I’ve started powering through David Szetela and Joe Kerschbaum’s new PPC book called Pay-Per-Click Search Engine Marketing: An Hour a Day and I really like this PDF they made available online to their readers. Although it’s about classified ads, you can pull direct correlations to apply to your PPC text ads when advertising on search engines. Really, search engine results pages (SERPs) are just like classified ads except the page is digital instead of paper.
The keyword phrases to use for your PPC account aren’t always obvious. A key to great ROI and customer loyalty is to have customers think that you’re the only viable solution to their problem at a given time. Therefore, the challenge in keyword research is not coming up with keywords. That’s the easy part. You just scan the website and use the product names and there you go…a keyword list.
The challenge is in exploiting markets that become successful that competitors may not have thought of. That’s why it’s important to always be practicing keyword discovery and exploring phrases that might work well by always testing.
If you manage a PPC account, you know that for several years now AdWords has had three match types: exact, phrase, and broad. You also know what they mean and how your keywords are matched to search queries. Up until a couple of years ago, broad match meant that the keywords in your phrase were matched to queries that had all of your words in any order.
Then, broad match became “expanded broad match” where Google’s algorithm was given free reign to decide if search queries were a close enough match in search intent to show your ad. Many of the results were not even close. Your keyword could be business cards and your ad would show on state ids and business plans.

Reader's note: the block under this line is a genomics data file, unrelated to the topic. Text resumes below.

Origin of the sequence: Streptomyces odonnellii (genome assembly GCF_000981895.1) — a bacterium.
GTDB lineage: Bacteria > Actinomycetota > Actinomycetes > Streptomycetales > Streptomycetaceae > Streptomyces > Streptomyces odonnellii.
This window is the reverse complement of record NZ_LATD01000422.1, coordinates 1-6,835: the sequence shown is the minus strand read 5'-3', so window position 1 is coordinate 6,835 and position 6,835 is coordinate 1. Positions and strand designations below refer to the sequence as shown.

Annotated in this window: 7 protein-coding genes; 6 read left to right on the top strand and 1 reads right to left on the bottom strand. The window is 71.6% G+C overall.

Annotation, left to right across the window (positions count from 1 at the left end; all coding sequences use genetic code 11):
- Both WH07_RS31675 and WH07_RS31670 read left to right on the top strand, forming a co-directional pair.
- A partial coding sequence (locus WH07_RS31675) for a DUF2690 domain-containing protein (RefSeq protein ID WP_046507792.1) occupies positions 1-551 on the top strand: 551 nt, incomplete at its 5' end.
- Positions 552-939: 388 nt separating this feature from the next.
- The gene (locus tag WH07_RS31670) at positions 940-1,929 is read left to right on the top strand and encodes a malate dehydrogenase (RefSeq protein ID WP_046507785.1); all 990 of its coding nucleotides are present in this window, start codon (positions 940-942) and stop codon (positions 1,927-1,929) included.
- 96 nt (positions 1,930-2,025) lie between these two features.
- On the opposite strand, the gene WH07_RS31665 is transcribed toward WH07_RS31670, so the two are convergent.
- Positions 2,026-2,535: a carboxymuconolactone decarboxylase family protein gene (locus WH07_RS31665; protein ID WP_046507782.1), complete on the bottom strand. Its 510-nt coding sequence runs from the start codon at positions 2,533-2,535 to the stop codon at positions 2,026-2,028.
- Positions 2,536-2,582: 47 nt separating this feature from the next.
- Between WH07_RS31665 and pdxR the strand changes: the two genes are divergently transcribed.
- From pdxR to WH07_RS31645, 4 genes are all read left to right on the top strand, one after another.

If you take your PPC campaigns seriously (why wouldn’t you?), you’re always testing. Always. It’s the only way to accomplish long-term growth and gain insights that will translate into all of your other marketing channels. One problem that has been inherent since the beginning of PPC is the inability to do true A/B split-testing with variables like keywords, bids, ad text, ad groups, match types, dynamic keyword insertion, etc.
Google’s Display Network has two types of targeting options. The first, automatic placements, we’ve talked about already. This is where you create keyword-themed ad groups and Google makes your ads eligible to appear on web pages whose content theme matches the theme of the keywords in your ad group. Now, we’ll talk about the second – managed placements.
Google, Yahoo and Bing have made setting up pay-per-click (PPC) campaigns fairly easy and painless. Within hours you can have your ads up and running, and delivering traffic to your […]
There’s a big temptation that PPC managers need to stay away from, especially when first building an account. The temptation is assumption. (And yes, we all know what happens when….) If you assume, you can waste a lot of time building out a campaign that you will just have to spend MORE time fixing later.
If you have a PPC account, as you read this you are paying for wasted clicks. Visitors that aren’t really interested in what you offer are coming to your website and you’re paying for them. Isn’t that frustrating to know? The bad news is that the nature of PPC won’t enable you to ever totally eliminate this from happening.
One of the most important things you can do to get all that you can out of your PPC campaigns is to practice granular ad group organization. This does not mean you leave out 1-2 word phrases because we know they carry a lot of needed volume and conversions. So, what do we do with them? Put them in their own campaigns where you can better control them. Then, pull 3-word phrases that perform well enough to have their own ad groups and create them as you optimize your account.
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I often over hear Stoney on the telephone, describing to a prospective client, exactly what Pay-Per-Click entails. These explanations vary from one call to the next of course, depending on […]